By 2024 there will be more than 700,000 immigrants that will have access to free healthcare. Advocates for immigrant healthcare have been pushing for the state to cover healthcare due to the many cases where immigrants are unable to afford medical care in which they end up in the emergency room. After the Title IX EMTALA bill was passed in the 1980s, it essentially permitted anyone, regardless of immigration status, to enter any Emergency Room and undergo screening to determine the necessity of treatment. If deemed an emergency, the Emergency Room is obligated to provide treatment, irrespective of the patient’s financial ability or documentation.
The state financing of immigrant healthcare differs in other countries, notably in the United Kingdom, France, Sweden, and Germany, where “universal health” or “resident health” systems cover all emergency medical care. The cost is typically funded through taxes or Social Security contributions. Many undocumented immigrants have shared why they often delay seeking medical attention or resort to the ER as a last resort. The financial barriers associated with yearly appointments, checkups, and the expense of health insurance lead many immigrants to postpone addressing their health concerns.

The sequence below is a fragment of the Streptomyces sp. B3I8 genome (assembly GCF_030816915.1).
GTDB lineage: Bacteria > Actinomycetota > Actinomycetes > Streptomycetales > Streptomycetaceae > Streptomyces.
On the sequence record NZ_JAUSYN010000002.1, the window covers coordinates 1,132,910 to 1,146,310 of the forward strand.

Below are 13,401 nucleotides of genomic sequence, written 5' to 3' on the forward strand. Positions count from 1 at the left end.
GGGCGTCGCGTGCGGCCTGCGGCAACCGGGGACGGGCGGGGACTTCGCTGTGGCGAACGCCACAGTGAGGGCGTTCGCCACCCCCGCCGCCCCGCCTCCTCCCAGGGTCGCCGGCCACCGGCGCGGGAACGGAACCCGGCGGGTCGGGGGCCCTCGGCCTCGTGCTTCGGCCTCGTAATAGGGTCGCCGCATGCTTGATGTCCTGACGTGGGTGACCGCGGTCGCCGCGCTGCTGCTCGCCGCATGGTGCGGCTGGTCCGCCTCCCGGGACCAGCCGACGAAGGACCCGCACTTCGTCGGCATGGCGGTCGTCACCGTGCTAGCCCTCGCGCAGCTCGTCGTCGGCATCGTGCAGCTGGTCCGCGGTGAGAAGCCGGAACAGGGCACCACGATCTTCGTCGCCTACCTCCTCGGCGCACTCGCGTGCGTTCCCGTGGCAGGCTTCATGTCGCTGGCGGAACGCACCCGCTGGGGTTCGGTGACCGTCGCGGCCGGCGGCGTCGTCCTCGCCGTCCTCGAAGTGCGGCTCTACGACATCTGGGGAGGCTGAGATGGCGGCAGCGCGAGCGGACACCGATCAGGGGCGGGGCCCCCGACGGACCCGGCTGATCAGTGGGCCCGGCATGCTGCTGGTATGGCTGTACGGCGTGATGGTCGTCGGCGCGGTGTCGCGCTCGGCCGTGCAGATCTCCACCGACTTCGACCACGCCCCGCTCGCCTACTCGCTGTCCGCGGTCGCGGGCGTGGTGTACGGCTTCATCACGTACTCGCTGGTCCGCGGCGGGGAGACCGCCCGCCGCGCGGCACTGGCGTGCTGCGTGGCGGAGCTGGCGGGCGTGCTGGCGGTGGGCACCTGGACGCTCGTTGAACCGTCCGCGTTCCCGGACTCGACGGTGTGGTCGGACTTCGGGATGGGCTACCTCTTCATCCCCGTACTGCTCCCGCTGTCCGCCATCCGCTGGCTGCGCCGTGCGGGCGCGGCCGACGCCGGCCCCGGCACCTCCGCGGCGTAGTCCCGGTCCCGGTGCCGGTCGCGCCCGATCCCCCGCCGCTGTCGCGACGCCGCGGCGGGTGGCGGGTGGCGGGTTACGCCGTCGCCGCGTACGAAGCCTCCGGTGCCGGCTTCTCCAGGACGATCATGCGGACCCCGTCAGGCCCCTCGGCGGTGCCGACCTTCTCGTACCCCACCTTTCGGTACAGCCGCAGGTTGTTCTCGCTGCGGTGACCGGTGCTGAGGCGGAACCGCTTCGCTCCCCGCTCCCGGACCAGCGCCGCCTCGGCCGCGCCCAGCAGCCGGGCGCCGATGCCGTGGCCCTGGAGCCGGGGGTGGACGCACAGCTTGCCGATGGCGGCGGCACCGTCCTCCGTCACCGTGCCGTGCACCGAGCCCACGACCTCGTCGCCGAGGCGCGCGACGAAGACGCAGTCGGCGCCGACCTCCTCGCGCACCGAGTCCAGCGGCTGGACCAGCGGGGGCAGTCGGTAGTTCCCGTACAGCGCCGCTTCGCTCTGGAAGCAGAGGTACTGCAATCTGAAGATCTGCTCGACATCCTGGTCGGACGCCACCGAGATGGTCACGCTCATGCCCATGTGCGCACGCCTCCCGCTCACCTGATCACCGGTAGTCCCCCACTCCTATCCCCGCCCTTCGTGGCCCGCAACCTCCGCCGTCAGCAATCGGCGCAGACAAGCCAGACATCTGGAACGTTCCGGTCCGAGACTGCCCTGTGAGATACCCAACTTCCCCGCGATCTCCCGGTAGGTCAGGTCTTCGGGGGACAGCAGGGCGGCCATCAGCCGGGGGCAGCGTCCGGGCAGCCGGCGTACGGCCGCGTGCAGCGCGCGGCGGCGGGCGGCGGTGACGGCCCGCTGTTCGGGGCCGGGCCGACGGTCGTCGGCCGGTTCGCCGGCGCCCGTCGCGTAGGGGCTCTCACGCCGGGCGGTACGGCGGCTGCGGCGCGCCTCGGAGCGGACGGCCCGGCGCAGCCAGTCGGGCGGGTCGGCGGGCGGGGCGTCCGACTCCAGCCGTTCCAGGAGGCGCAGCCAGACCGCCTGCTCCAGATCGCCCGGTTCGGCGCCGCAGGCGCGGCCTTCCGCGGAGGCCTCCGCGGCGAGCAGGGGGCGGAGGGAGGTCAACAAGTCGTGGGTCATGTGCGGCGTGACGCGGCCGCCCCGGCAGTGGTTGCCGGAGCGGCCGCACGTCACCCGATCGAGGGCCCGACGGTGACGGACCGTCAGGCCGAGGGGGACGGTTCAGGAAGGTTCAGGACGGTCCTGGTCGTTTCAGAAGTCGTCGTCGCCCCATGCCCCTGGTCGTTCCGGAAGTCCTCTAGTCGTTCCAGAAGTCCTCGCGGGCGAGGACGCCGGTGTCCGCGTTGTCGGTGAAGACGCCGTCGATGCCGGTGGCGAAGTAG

Providing immigrants with free healthcare, or extending this benefit to everyone, should be considered a fundamental right for every human. Not only should everyone have free care, but it would be for the population’s benefit because disease can spread easily if a certain population is excluded from medical care. In conclusion, immigrants are human beings and, like anyone with citizenship, deserve the same rights and access to healthcare as U.S. citizens enjoy.